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This wearable device can respond to your thoughts

This wearable device can respond to your thoughts


The signals the wearable picks up are given to a system that analyzes the data, associating specific signals with words

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MIT researchers have created a wearable device called AlterEgo that can recognize nonverbal prompts, essentially “reading your mind.” The system is made up of a computer and device that loops around a user’s ear, follows their jawline, and attaches underneath their mouth. The wearable device has electrodes that pick up neuromuscular signals in your jaw and face that are triggered by internal verbalizations (aka saying words in your head) but can’t be seen by the human eye. These signals are then given to a machine learning system that analyzes the data, associating specific signals with words.

“Our idea was: Could we have a computing platform that’s more internal, that melds human and machine in some ways and that feels like an internal extension of our own cognition?” says Arnav Kapur, a graduate student at the MIT Media Lab in a statement.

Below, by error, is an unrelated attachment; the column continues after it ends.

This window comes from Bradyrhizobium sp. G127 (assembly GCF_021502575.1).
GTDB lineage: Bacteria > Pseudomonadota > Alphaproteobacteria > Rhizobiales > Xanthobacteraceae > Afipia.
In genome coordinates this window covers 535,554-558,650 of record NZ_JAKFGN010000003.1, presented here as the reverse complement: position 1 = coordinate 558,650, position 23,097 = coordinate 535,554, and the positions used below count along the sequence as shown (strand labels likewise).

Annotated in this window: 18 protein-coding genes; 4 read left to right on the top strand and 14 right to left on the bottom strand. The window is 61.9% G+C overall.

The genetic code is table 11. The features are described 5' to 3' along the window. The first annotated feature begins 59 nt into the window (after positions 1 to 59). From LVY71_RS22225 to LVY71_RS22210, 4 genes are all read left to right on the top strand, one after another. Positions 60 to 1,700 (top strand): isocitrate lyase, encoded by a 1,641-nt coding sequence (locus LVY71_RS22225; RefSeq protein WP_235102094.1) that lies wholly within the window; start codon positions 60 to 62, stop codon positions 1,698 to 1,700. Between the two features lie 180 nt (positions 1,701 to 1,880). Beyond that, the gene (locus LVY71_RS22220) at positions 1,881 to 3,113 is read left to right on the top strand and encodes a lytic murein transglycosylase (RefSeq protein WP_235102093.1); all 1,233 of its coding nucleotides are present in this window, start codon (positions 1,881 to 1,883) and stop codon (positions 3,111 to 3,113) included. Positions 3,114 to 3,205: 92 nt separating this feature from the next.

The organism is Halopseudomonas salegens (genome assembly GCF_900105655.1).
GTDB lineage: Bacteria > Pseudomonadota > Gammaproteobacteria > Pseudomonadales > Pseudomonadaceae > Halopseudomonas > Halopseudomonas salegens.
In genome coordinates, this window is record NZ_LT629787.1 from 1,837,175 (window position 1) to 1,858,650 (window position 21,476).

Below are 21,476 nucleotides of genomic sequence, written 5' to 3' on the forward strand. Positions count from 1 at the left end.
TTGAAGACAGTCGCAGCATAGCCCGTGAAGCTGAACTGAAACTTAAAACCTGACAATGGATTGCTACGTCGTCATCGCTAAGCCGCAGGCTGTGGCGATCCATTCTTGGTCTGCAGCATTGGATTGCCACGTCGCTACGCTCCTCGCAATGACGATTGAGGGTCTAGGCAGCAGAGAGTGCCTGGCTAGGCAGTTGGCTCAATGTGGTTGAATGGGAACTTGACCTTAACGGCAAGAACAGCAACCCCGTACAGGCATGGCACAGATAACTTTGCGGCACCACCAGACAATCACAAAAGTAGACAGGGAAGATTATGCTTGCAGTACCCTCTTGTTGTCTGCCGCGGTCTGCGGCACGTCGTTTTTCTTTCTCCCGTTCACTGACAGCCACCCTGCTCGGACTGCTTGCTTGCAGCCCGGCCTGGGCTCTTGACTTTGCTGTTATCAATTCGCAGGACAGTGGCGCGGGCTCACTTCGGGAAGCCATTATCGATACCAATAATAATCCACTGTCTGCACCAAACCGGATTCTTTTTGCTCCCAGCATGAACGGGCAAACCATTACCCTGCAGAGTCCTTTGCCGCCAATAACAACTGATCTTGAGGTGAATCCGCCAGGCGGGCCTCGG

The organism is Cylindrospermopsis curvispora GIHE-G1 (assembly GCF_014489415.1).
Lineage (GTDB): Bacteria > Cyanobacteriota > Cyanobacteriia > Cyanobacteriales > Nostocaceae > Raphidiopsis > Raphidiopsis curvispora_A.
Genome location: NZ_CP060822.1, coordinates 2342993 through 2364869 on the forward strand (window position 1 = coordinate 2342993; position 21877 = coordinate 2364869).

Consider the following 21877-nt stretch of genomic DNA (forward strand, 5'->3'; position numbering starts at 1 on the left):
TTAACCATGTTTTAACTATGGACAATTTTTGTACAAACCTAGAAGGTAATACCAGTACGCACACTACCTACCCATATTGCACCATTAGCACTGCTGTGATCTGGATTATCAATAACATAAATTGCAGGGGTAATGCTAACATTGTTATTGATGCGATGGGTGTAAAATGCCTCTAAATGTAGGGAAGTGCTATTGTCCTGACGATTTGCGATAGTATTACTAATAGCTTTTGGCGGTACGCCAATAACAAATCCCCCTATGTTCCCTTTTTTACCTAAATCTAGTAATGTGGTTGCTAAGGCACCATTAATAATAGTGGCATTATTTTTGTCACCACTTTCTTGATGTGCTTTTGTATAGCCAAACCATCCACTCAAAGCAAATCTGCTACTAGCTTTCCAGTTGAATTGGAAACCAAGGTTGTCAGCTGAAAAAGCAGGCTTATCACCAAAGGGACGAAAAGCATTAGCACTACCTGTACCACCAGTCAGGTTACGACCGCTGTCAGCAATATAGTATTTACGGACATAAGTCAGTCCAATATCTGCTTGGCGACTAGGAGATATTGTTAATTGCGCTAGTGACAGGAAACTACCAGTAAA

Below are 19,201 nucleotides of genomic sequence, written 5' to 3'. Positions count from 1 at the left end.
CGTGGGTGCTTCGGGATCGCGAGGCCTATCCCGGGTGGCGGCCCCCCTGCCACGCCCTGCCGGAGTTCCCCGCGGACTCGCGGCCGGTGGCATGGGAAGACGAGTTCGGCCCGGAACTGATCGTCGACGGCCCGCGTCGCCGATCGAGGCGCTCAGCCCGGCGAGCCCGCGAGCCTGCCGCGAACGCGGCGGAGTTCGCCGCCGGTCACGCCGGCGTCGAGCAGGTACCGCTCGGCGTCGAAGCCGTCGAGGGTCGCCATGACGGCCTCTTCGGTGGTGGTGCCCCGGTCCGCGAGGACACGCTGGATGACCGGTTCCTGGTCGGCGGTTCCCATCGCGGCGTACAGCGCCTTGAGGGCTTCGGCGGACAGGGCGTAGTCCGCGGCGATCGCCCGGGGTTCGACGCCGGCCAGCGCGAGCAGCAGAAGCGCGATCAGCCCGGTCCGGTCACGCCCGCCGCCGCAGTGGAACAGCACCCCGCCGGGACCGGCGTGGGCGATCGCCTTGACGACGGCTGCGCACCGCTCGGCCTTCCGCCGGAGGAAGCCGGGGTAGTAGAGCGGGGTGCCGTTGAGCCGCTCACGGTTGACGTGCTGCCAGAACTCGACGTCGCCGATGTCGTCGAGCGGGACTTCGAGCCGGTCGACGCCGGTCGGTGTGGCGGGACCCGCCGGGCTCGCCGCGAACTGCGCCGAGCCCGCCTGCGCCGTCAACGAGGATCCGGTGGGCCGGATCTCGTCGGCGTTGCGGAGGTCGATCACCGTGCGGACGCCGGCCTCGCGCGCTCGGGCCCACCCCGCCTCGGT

Additionally, the system can communicate with the user via a pair of “bone-conducting headphones” by transmitting vibrations from the face to the ear. The headphones are meant to effectively convey information to the user without interrupting their conversation or hearing.

The researchers tested the device with different tasks, including games of chess and basic multiplication and addition problems, using limited vocabularies of 20 words. While the device is quite clever, it’s still limited; the researchers say it has a 92 percent accuracy with only 20 words. They’re hopeful that it will scale up with time. “We’re in the middle of collecting data, and the results look nice,” Kapur says. “I think we’ll achieve full conversation some day.” Another example of using the headset is in selecting a movie to watch by controlling what’s selected on a TV, as demonstrated in the video.

To create the device, the researchers had to figure out the locations on the face that had the most reliable neuromuscular signals. To do so, they asked subjects “to subvocalize the same series of words four times,” and used 16 electrodes at different facial locations to detect the signals. They then generated a code to analyze the data, which found that seven particular places on the face were able to recognize the nonverbal words. The resulting wearable device uses sensors in those locations, though the researchers are working on a device that can do the same with only four sensors along the jaw.

The researchers hope future applications of the device could be as varied as helping people who have disabilities to even being used in high-noise environments like on the flight deck of an aircraft carrier.